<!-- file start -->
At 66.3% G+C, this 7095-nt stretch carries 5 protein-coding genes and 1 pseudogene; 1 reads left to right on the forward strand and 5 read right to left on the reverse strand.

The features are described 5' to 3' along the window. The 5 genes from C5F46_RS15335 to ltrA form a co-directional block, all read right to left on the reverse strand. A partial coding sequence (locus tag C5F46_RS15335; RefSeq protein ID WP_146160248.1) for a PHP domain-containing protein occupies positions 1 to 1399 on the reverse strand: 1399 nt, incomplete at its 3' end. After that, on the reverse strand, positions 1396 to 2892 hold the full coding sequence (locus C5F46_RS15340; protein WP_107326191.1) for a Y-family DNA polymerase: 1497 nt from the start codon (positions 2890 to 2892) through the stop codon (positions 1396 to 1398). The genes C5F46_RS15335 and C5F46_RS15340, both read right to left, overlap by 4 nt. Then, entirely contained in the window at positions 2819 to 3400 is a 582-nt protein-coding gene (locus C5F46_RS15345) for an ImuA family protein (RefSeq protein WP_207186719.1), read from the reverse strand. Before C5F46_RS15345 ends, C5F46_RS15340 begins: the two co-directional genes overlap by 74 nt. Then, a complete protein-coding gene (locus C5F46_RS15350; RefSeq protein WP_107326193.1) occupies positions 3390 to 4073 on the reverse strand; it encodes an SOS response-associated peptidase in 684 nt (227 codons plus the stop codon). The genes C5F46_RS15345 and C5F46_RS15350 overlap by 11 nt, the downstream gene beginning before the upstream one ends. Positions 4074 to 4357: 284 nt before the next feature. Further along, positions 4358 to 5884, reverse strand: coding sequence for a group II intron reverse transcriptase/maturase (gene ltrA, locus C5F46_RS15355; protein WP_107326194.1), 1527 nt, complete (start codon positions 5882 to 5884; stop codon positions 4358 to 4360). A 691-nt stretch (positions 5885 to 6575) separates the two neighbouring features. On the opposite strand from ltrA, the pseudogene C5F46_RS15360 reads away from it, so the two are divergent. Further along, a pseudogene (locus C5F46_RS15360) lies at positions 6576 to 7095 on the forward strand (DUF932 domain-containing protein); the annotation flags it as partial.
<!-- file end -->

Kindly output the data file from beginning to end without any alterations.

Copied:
At 66.3% G+C, this 7095-nt stretch carries 5 protein-coding genes and 1 pseudogene; 1 reads left to right on the forward strand and 5 read right to left on the reverse strand.

The features are described 5' to 3' along the window. The 5 genes from C5F46_RS15335 to ltrA form a co-directional block, all read right to left on the reverse strand. A partial coding sequence (locus tag C5F46_RS15335; RefSeq protein ID WP_146160248.1) for a PHP domain-containing protein occupies positions 1 to 1399 on the reverse strand: 1399 nt, incomplete at its 3' end. After that, on the reverse strand, positions 1396 to 2892 hold the full coding sequence (locus C5F46_RS15340; protein WP_107326191.1) for a Y-family DNA polymerase: 1497 nt from the start codon (positions 2890 to 2892) through the stop codon (positions 1396 to 1398). The genes C5F46_RS15335 and C5F46_RS15340, both read right to left, overlap by 4 nt. Then, entirely contained in the window at positions 2819 to 3400 is a 582-nt protein-coding gene (locus C5F46_RS15345) for an ImuA family protein (RefSeq protein WP_207186719.1), read from the reverse strand. Before C5F46_RS15345 ends, C5F46_RS15340 begins: the two co-directional genes overlap by 74 nt. Then, a complete protein-coding gene (locus C5F46_RS15350; RefSeq protein WP_107326193.1) occupies positions 3390 to 4073 on the reverse strand; it encodes an SOS response-associated peptidase in 684 nt (227 codons plus the stop codon). The genes C5F46_RS15345 and C5F46_RS15350 overlap by 11 nt, the downstream gene beginning before the upstream one ends. Positions 4074 to 4357: 284 nt before the next feature. Further along, positions 4358 to 5884, reverse strand: coding sequence for a group II intron reverse transcriptase/maturase (gene ltrA, locus C5F46_RS15355; protein WP_107326194.1), 1527 nt, complete (start codon positions 5882 to 5884; stop codon positions 4358 to 4360). A 691-nt stretch (positions 5885 to 6575) separates the two neighbouring features. On the opposite strand from ltrA, the pseudogene C5F46_RS15360 reads away from it, so the two are divergent. Further along, a pseudogene (locus C5F46_RS15360) lies at positions 6576 to 7095 on the forward strand (DUF932 domain-containing protein); the annotation flags it as partial.